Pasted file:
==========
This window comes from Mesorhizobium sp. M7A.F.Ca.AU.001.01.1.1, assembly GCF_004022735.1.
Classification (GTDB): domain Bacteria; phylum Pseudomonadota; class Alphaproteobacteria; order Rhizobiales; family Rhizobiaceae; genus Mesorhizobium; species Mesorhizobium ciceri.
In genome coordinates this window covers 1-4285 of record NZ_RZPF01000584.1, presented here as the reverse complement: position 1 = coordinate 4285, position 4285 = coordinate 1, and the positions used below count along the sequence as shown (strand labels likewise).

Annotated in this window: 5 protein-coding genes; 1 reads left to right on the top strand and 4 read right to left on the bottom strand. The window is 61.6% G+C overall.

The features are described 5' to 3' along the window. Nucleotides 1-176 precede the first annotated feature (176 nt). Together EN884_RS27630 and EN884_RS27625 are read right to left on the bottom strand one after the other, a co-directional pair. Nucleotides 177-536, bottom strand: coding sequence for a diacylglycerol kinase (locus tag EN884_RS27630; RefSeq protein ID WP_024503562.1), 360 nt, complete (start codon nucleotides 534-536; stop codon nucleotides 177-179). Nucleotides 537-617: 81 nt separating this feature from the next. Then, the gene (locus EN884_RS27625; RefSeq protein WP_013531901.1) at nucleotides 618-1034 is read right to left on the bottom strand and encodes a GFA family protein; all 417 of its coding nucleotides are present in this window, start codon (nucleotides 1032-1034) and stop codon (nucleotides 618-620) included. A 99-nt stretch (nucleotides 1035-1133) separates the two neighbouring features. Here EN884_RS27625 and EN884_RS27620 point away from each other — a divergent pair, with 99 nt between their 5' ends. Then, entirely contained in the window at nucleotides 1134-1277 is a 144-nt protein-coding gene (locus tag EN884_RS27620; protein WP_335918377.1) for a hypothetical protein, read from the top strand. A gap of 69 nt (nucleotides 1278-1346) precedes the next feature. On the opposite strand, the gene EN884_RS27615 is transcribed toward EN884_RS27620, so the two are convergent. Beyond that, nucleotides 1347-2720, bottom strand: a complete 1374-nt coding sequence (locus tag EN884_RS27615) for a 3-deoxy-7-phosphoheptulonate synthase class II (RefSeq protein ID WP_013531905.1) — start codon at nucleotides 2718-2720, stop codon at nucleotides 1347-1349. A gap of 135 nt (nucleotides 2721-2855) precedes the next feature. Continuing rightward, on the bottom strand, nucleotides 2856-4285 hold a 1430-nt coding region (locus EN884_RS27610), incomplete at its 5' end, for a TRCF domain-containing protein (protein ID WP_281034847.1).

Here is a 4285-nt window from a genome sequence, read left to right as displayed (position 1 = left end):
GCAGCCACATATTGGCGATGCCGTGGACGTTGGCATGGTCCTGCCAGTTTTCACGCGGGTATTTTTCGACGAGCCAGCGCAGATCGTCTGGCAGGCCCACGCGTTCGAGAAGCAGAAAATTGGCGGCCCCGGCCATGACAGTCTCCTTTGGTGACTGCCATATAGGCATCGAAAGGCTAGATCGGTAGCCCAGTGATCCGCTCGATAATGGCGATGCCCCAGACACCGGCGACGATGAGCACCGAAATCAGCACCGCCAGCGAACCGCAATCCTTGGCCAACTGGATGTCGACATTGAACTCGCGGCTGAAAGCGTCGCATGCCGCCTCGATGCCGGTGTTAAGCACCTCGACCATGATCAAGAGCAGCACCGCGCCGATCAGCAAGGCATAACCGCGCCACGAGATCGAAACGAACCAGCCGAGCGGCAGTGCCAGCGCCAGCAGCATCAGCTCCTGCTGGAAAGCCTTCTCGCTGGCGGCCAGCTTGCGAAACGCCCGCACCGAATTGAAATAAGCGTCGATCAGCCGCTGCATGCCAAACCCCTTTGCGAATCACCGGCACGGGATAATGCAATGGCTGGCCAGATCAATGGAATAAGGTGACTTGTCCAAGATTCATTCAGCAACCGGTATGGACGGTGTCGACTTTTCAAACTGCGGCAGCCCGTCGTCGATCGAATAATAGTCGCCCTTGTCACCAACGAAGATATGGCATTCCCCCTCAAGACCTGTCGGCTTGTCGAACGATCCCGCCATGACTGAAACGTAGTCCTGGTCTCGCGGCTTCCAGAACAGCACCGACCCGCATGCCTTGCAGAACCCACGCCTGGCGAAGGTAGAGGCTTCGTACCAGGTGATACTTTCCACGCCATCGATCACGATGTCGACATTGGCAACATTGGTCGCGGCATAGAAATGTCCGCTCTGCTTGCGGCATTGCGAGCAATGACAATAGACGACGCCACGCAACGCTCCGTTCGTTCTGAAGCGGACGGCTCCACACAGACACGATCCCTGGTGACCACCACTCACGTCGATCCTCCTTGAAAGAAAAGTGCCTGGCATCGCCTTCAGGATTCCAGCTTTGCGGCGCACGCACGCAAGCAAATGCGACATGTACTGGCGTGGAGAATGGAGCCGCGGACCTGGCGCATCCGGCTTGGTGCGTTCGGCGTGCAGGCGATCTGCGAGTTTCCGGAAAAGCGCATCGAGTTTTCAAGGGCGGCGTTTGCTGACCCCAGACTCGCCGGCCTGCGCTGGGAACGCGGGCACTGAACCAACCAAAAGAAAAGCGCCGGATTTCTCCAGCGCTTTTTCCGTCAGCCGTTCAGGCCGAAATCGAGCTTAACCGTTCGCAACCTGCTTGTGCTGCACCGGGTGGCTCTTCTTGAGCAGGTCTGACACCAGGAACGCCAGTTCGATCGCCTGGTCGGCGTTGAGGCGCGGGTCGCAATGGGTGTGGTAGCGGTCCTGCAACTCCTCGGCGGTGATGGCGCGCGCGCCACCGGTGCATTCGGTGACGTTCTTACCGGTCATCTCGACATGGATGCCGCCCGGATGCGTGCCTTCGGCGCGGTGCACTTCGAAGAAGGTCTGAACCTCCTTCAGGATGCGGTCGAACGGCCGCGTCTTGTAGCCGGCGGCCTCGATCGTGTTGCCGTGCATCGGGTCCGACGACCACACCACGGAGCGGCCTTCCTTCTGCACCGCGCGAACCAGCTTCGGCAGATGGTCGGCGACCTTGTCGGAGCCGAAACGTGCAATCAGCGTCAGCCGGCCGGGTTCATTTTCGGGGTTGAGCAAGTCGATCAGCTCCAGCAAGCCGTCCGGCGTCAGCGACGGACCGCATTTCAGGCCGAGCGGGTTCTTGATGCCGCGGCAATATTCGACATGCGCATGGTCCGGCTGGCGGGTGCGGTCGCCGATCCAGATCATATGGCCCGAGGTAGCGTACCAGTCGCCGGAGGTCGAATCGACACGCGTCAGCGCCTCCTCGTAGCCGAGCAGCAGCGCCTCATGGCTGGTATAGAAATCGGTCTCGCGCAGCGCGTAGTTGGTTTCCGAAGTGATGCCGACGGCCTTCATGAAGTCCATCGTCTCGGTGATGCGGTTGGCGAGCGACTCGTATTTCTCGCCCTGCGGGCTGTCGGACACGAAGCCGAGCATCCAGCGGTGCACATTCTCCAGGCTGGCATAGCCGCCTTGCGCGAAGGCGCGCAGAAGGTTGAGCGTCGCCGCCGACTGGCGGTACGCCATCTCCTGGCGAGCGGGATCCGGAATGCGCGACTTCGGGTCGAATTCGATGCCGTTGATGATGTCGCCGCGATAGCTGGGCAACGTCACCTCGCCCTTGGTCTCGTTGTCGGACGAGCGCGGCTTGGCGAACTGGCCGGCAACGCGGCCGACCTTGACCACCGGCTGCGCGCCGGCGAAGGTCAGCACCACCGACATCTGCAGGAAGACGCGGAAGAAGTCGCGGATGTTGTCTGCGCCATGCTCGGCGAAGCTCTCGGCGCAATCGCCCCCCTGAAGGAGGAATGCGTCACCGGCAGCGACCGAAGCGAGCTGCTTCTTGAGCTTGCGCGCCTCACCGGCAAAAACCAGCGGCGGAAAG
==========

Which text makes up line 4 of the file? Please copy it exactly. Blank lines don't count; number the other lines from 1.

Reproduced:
Annotated in this window: 5 protein-coding genes; 1 reads left to right on the top strand and 4 read right to left on the bottom strand. The window is 61.6% G+C overall.